MOLALLA, Ore. (KOIN) — Molalla is a city of contradictions after almost a week spent dealing with historic wildfires and the chaos following their destructive path. The crisis has brought out the best in people, as folks pitch in wherever they can to help neighbors or even complete strangers. But it has also put people on edge, making them suspicious and judgmental of anyone perceived as an outsider.
KOIN 6 News wandered around the city Saturday morning. Here’s what we found.
“Business as usual” at the fire station
Shortly before noon, a lone truck sat outside the Molalla Fire Department as a firefighter filled it with water. Lieutenant Mike Penunuri said Saturday operations were “business as usual,” with the department dedicated to running 911 calls, fire alarms, and anything else they would worry about under normal, non-wildfire circumstances.
Penunuri is optimistic about the damp, chilly weather conditions.
“The humidity helps us immensely with the fire behavior,” he said. “The fog is kind of a double-edged sword. If the fog would lift, we’d be able to fly. But if the fog lifts, then the inversion lifts and the fire behavior becomes more active…. It’s a good thing and a bad thing for us.”
Molalla has been under Level 3 (Go now) evacuation orders for a couple days now, but not everyone left, which is slightly concerning to Penunuri.
“We’ve had a handful of people that just absolutely refuse to leave,” he said. “You can’t force them out of their house. You can explain to the best of your ability what could happen, but if they don’t want to leave, they don’t want to leave.”
Having too many people on the roads could also hinder firefighting efforts, he said, so officials would really like the town to stay as empty as possible until evacuation orders are lifted… whenever that may be.
Community support for firefighters, evacuees
Most shops were shuttered in downtown Molalla, with the exception of Bentley Feed Store, where volunteers were streaming in and out carrying sleeping bags, hoses, socks and more supplies for firefighters.
The wildfires and subsequent evacuation orders were like déjà vu for the Bentley family, who just moved back into their North Molalla Avenue location last month after a deadly fire in February 2019 badly damaged the building.
“We were just afraid and we just wanted to help,” owner Ashley Bentley said.
They posted a list of items firefighters need (plus info on a local church raising money for those who have lost their homes) on their Facebook page. They were originally collecting donations for the Aurora Fire District (which is hosting the evacuated Colton Fire District), but by Saturday evening Aurora’s fire chief announced their needs had all been met.
Good Samaritans “working our butts off” to rescue livestock
Private citizens with livestock trailers were staged and ready to go in an otherwise empty parking lot in front of Ace Hardware.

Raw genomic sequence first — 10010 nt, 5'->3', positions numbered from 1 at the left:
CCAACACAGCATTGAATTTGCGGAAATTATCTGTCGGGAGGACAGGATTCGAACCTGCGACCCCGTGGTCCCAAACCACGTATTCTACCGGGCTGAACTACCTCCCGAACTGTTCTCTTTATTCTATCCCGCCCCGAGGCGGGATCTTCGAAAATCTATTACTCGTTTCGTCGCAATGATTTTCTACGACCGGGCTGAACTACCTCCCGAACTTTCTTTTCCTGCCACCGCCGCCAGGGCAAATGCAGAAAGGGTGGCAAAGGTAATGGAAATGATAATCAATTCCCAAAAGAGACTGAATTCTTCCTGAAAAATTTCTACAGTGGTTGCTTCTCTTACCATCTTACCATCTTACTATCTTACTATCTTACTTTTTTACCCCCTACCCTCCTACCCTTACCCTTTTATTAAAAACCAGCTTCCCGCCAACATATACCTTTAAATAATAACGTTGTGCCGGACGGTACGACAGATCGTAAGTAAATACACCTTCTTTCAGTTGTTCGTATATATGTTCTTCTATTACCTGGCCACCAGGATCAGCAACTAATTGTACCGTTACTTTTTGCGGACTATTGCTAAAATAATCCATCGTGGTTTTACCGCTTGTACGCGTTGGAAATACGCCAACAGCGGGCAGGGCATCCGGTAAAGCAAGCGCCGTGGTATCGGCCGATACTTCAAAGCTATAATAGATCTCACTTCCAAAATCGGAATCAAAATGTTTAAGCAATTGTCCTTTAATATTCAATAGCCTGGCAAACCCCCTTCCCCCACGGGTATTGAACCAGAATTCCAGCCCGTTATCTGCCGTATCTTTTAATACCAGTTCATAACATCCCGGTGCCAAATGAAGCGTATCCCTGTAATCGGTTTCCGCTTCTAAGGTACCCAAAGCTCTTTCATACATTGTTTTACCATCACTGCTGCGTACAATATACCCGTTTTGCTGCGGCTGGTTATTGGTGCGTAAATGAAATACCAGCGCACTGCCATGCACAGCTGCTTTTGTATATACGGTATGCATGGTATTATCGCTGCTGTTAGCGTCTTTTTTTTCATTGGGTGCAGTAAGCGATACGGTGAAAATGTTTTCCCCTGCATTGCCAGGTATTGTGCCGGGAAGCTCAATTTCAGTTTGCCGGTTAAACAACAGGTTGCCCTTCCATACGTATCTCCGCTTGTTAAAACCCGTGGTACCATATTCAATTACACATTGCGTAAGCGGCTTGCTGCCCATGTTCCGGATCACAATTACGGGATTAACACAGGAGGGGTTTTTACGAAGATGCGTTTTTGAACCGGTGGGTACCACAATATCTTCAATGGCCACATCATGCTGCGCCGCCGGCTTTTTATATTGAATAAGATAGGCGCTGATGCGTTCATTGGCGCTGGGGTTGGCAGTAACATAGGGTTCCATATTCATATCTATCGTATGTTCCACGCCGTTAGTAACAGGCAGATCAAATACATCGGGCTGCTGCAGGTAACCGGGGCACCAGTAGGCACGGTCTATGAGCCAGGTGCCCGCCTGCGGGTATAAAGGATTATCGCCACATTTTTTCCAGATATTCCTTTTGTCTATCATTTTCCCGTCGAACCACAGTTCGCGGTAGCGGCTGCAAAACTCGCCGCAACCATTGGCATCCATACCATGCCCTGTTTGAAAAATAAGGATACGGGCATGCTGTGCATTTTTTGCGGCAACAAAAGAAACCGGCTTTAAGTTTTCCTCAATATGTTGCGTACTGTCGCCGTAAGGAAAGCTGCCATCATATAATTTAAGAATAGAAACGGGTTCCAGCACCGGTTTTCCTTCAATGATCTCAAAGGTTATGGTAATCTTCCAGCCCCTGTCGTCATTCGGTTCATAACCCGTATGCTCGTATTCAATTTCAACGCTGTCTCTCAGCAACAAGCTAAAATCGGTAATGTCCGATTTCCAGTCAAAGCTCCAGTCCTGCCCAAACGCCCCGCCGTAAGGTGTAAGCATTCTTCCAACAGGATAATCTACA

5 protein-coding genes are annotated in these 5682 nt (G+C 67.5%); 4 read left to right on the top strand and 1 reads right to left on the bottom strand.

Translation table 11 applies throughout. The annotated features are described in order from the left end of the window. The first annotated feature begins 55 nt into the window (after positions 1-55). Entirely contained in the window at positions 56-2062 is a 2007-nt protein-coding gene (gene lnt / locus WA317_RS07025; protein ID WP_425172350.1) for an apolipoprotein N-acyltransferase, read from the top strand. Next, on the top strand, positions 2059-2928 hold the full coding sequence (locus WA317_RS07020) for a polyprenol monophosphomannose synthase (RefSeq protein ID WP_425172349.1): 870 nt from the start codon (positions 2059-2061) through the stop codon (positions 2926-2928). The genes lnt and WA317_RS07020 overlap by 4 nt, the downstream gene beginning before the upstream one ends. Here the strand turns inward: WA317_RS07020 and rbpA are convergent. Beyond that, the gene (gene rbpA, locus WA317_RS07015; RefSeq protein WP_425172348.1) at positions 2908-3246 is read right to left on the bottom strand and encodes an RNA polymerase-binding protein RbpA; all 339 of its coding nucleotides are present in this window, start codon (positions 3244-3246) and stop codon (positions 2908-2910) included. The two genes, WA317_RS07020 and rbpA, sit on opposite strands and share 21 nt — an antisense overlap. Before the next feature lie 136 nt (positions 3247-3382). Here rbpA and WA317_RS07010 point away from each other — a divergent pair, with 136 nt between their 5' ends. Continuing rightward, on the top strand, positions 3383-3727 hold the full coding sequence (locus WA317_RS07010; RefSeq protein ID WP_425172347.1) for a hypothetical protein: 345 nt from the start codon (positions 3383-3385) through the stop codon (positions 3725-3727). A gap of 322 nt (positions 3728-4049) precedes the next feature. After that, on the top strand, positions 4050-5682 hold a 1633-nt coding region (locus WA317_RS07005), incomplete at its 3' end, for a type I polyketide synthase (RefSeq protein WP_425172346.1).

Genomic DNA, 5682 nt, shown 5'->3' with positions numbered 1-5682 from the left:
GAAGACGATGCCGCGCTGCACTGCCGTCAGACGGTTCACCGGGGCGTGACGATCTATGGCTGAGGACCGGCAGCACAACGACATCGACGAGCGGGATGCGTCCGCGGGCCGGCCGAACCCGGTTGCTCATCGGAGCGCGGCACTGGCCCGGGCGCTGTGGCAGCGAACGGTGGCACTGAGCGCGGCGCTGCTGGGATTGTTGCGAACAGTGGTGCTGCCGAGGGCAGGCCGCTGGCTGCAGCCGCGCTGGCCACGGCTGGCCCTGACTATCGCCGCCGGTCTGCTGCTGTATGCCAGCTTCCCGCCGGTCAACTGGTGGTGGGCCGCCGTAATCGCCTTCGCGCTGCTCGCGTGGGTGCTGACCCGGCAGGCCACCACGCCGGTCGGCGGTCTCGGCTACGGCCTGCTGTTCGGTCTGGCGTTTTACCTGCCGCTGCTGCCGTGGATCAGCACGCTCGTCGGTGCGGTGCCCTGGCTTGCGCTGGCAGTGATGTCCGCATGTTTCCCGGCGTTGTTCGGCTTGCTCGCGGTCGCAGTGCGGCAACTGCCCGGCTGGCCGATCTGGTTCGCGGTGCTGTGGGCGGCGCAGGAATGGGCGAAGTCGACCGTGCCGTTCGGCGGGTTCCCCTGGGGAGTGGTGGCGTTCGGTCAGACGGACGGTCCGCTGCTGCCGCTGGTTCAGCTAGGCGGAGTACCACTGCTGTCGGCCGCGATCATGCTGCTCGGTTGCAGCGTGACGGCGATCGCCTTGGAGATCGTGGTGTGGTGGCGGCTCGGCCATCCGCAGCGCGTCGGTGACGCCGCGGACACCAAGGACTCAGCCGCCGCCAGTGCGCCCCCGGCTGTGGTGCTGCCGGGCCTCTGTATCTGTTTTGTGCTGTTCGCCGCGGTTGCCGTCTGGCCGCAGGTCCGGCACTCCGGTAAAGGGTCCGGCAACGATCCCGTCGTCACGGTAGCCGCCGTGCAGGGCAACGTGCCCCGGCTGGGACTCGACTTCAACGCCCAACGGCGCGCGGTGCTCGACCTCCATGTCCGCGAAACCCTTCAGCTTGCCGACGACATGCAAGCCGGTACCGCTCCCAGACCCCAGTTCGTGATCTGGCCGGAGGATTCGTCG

Katherine McIntosh came all the way from Yacolt, Washington.
“I heard they needed help and my neck of the woods is fine,” McIntosh said. “If our place was up in flames we’d hope that somebody would help us.”
McIntosh, along with Portland-area friend Tiffany Santinelli, have been in Clackamas County all week, helping people haul horses, sheep, donkeys, ducks, llamas and more to safety.
“We’ve been working our butts off,” Santinelli said. “My wife and I have been out there every day.”
The volunteers mostly use word of mouth and social media to find where they’re needed. It’s all on their own dime, though McIntosh said some people have been donating fuel cards and other items.
“We have the resources and us country people all stick together,” Santinelli said, adding that rescuing animals has been the saddest, yet most rewarding things she’s ever done.
Facebook groups McIntosh uses for coordinating livestock transportation: Cowboy 911, Cowgirl 911, and PNW Animal Natural Disaster/Fire Evacuation Resource Group.
Despite all the camaraderie and compassion, KOIN 6 News also found people who were on high alert and deeply suspicious of outsiders. Many in the small city and surrounding countryside believe the rumors that some – if not all – of the wildfires are the result of arson, rumors law enforcement officials have been fighting to dispel.
“These people need to quit starting these frickin fires. It’s all 100% man-made,” Santinelli said, though she speculates they’re more likely connected to careless actions like campfires than outright malice.
KOIN 6 News ran into two journalists from Sweden, in Oregon to cover the wildfires. They said they originally had taped signs reading “press” on the windows of their black Infinity SUV (already a conspicuous vehicle in these parts). Local authorities advised they remove the signs ASAP, since residents have been on the lookout for “suspicious” vehicles, including those marked “press,” they said.
And near the RSG Forest Products lumber mill near Highway 213 and Liberal Way, KOIN’s reporter had just pulled over to take video of the charred logs and barren landscape when a radio announced “someone got out of the vehicle … and started taking pictures.” An employee said they weren’t allowing anyone on the property because it was still an active fire zone. They also said “looters are a problem.”